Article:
Four men and two women were found slain in a home Friday after one of them failed to show up for an early morning shift at a nearby Burger King (search), and authorities said the killer was apparently at large.
"It appears that we have a murderer on the loose," Volusia County Sheriff's spokesman Gary Davidson (search) said.
Sheriff Ben Johnson did not offer a possible motive or specify how the victims died. "There was an extreme level of violence," he said.
Davidson said the bodies, along with a dead dog, were found in different rooms of the three-bedroom home in Deltona, about 25 miles north of Orlando (search).
The victims, whose names were not immediately released, ranged in age from 18 to mid-30s, and they did not appear to be related.
The bodies were discovered after one victim's co-worker at Burger King called a friend and asked the person to visit the home because the victim had not arrived for work, officials said.
In a statement, Burger King said "the victims of the tragedy" worked at a Deltona franchise, and that the franchisee was working with local officials and the company during the investigation. A company spokeswoman declined to clarify whether all the victims worked at the restaurant. The franchisee did not return calls for comment.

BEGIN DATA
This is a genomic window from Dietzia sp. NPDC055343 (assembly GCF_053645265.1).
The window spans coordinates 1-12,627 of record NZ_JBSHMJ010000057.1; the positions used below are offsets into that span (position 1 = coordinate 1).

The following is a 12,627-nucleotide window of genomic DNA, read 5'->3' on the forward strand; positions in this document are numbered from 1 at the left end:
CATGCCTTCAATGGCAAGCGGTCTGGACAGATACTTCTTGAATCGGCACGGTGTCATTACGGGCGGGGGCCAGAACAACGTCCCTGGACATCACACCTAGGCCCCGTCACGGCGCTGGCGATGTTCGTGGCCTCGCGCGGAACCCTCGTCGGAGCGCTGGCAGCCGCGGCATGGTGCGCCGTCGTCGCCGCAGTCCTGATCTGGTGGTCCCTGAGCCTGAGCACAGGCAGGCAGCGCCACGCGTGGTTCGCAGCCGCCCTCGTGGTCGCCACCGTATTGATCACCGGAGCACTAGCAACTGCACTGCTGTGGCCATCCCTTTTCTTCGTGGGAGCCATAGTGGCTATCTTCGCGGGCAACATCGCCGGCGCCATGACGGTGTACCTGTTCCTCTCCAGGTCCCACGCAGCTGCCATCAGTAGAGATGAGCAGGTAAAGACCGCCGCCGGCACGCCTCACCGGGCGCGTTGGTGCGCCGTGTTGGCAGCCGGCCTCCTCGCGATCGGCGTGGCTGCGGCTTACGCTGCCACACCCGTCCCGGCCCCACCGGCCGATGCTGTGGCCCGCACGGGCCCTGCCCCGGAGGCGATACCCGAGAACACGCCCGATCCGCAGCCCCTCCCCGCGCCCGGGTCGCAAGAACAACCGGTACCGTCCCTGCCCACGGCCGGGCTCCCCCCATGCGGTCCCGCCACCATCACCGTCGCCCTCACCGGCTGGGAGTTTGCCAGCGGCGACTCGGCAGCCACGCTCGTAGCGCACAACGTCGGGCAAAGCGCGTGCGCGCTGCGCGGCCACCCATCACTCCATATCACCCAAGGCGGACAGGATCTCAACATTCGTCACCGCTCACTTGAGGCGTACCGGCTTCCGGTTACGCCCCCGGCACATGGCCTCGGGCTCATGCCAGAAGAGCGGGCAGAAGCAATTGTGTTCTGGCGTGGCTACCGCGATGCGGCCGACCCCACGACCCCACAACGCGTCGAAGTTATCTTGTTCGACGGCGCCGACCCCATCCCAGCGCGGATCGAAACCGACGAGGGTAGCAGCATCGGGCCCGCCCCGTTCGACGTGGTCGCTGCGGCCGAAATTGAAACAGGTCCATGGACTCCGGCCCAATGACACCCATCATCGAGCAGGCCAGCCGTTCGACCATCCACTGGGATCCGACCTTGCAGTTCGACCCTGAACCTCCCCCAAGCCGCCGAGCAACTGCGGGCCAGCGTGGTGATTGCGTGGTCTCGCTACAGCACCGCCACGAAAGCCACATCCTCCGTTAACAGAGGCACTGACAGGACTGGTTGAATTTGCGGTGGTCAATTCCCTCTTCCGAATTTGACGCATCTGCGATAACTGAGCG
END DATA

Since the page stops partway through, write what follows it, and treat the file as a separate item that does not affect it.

The restaurant, about two miles from the house, posted a sign reading, "Sorry temporarily closed. Sorry for the inconvenience."
Deputies sealed off the area around the house, which tax records show is owned by a man from the Brooklyn borough of New York.
One man at the scene said his 19-year-old daughter, Michelle Ann Nathan, was one of the victims. Steve Nathan said the teen moved into the house about three months ago, and her boyfriend had joined her last month. He said his daughter and others in the house worked at Burger King.
"She was a fun-loving kid," Nathan told the Orlando Sentinel.
He said his daughter had been stationed in Missouri with the Army but was recently released because of a medical condition.
Aerial footage showed a team of investigators donning white protective suits in the front yard of the house, in a tidy, residential area of middle-class homes. Neighbors stood on corners talking, while children rode through on bicycles.